RELAP5/MOD3.2.2 Gamma Assessment for Pressurized Thermal Shock Applications (NUREG/CR-6857)

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Publication Information

Manuscript Completed: October 2004
Date Published:

Prepared by:
C. D. Fletcher†, D. A. Prelewicz, W. C. Arcieri

M. A. Bolander, D. L. Mlynarczyk, K. C. Wagner§, R. Anderson, J. Cajigas

Michael B. Rubin, NRC Project Manager

ISL, Inc.
11140 Rockville Pike
Rockville, MD 20852

Applied Analysis Corp.
2525 N. Fremont Ave.
Idaho Falls, ID 83415

§Innovative Technology Solutions, Inc..
400 West Gowe St.
Kent, WA 98032

Division of Systems Analysis and Regulatory Effectiveness
Office of Nuclear Regulatory Research
U.S. Nuclear Regulatory Commission
Washington, DC 20555-0001

Availability Notice


The RELAP5/MOD 3.2.2 Gamma computer code has been used to simulate overcooling and/or pressurization events that have the potential to result in pressurized thermal shock (PTS) in the reactor vessels of pressurized water reactors. An assessment of this code version is reported here to establish the suitability of the computer code for analyzing transients that may be significant PTS risk contributors. Code assessment principally consists of performing calculations for a specific test in an experimental facility and comparing the calculated results to the measured data from the experimental facility.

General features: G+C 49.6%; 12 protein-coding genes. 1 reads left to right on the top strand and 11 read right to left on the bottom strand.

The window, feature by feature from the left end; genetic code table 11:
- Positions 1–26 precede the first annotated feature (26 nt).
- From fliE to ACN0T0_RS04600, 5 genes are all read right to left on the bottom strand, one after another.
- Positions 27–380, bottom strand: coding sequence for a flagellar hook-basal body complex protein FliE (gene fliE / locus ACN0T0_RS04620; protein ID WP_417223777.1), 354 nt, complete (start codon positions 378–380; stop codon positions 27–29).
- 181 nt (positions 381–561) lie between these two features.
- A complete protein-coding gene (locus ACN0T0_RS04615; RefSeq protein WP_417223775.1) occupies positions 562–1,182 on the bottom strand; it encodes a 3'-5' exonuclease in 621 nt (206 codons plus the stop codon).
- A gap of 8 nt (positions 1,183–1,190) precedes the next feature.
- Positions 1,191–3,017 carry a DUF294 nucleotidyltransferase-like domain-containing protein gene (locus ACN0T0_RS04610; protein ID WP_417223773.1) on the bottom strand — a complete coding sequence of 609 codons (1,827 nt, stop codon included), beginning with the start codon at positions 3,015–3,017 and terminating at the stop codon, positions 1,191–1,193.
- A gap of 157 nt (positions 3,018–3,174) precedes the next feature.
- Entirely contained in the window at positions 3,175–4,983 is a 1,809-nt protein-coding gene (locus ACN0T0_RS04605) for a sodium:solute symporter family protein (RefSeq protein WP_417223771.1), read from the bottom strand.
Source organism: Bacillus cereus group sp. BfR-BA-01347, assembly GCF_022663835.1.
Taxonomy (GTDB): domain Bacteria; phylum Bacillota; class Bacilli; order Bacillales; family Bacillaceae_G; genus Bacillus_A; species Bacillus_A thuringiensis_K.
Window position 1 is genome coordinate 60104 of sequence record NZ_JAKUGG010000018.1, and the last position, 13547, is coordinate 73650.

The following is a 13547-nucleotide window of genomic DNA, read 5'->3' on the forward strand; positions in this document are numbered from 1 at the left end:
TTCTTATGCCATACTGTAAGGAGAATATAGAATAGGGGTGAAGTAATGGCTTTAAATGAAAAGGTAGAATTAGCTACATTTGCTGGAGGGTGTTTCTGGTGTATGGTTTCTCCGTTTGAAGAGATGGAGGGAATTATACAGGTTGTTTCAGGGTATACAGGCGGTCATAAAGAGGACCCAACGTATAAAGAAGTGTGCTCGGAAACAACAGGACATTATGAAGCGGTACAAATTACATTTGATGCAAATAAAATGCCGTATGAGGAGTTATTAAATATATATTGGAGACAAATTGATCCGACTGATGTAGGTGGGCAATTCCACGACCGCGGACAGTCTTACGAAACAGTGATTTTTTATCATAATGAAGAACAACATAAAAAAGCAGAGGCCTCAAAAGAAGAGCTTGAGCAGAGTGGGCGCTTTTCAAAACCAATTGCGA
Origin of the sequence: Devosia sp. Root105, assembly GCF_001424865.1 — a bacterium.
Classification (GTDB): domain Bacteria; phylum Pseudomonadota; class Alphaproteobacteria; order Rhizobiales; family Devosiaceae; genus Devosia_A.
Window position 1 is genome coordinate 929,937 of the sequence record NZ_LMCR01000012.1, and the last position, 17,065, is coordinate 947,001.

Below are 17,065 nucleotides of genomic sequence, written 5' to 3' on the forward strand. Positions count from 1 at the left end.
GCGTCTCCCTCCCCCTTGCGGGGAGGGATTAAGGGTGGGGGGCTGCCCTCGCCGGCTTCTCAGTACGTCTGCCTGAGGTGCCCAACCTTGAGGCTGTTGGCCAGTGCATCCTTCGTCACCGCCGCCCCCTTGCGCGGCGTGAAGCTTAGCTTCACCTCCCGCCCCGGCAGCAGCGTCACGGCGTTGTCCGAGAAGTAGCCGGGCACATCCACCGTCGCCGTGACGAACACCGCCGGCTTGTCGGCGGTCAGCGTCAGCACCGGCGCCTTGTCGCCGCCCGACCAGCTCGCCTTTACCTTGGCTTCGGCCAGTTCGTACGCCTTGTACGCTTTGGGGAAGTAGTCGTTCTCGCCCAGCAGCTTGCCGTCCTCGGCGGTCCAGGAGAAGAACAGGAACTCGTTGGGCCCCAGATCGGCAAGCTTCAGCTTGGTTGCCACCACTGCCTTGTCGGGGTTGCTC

Prior assessment of the RELAP5 code series has been performed for a wide variety of transients over the 20-year development history of the code. Many of these assessments focused on loss-of-coolant accidents (LOCAs) where the purpose of the analysis is to demonstrate core integrity during postulated licensing basis transients. For LOCAs, conditions in the core region are of principal interest. In contrast, for PTS related transients the focus is on the temperature and pressure conditions in the reactor vessel downcomer. Hence the assessment reported here focuses on comparing RELAP5 results with experimental data for conditions in the downcomer. Note that LOCA can be an important risk contributor to PTS and so assessments using LOCA tests remain relevant.

This report presents assessments that demonstrate the suitability of the code for analyzing PTS transients.

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